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ComputerWire: IT Industry Intelligence

Nortel Networks Corp has announced the immediate resignation of its CFO Terry Hungle and notified US and Canadian regulators, alleging he has broken the rules of the company's stock investment plan,

Terry Murphy writes

.

Nortel said Hungle, a 20-year veteran of the firm who was appointed CFO in early October, moved money in his 401k investment plan in and out of Nortel stock outside of "trading windows" imposed on certain high-level employees by the company.

The company said that in March 2001 then-finance-VP Hungle transferred about $78,500 of 401k money out of Nortel stock into a fixed income fund, before the company's March 27 public profit warning. He also transferred about $86,300 back into Nortel stock in December 2001 before the company's December 21 guidance upgrade, the company said.

"This matter is unfortunate, but the actions we have taken are in the best interests of Nortel Networks," said CEO Frank Dunn. "Let me emphasize this matter solely relates to the personal investment transactions made by Terry Hungle, and does not relate to the business, operations or financials of Nortel Networks."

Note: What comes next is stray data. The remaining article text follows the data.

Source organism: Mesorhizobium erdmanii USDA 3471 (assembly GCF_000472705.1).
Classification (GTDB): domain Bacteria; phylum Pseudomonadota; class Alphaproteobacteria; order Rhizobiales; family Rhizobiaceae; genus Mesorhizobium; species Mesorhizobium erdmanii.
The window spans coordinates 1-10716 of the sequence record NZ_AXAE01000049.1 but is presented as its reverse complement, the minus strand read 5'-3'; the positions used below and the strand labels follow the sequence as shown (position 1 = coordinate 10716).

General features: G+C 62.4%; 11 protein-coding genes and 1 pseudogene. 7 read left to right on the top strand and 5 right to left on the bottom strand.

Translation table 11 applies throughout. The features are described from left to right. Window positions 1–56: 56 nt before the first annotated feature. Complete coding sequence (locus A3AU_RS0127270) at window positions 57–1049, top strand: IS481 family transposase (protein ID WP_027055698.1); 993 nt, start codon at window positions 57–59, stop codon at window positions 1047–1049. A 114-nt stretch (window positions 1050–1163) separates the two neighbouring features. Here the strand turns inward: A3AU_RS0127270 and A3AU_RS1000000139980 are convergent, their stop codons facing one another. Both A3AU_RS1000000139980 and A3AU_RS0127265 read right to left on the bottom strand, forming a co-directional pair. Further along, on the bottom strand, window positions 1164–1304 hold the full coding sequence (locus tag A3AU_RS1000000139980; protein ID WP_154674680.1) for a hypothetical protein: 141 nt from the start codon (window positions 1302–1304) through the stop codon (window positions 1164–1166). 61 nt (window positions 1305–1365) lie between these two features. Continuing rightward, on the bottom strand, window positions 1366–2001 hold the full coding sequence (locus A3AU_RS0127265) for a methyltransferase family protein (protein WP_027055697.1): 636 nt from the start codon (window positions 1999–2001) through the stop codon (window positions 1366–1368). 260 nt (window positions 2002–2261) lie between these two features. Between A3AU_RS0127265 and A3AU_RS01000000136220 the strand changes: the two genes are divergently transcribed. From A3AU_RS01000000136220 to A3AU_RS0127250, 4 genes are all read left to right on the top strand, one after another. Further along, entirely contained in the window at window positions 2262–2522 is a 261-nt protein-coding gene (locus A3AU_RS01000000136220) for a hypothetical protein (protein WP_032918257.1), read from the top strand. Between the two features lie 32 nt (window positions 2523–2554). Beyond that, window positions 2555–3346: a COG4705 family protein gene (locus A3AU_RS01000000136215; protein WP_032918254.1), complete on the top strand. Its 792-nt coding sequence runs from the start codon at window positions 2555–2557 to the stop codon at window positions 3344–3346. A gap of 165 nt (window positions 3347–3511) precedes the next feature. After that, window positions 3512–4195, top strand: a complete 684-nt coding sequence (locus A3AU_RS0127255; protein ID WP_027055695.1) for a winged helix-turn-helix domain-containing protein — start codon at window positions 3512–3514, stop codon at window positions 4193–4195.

On March 27, the company said its first fiscal quarter net loss could be as great as $0.12, compared to previous expectations of $0.04 per share. Its shares fell 16.5% immediately following the news. On December 21, the company reduced its net loss guidance by $0.02 to $0.16 per share, giving its share price a 12% boost the next day. On both occasions Hungle would have had foreknowledge of the earnings updates.

The resignation comes as perhaps an early example of a technology company getting its house in order to minimize exposure to the current post-Enron paranoia surrounding public companies' accounting practice. While Nortel insists that Hungle's alleged activities do not reflect on its own financial performance, investors are jittery at the slightest sign of irregularities.

Nortel, listed in New York and Toronto, said it has voluntarily notified the US Securities and Exchange Commission and the Ontario Securities Commission. While the company searches for a successor, CEO Dunn will act as CFO. Nortel said it "will have no further comment on this pending regulatory matter."

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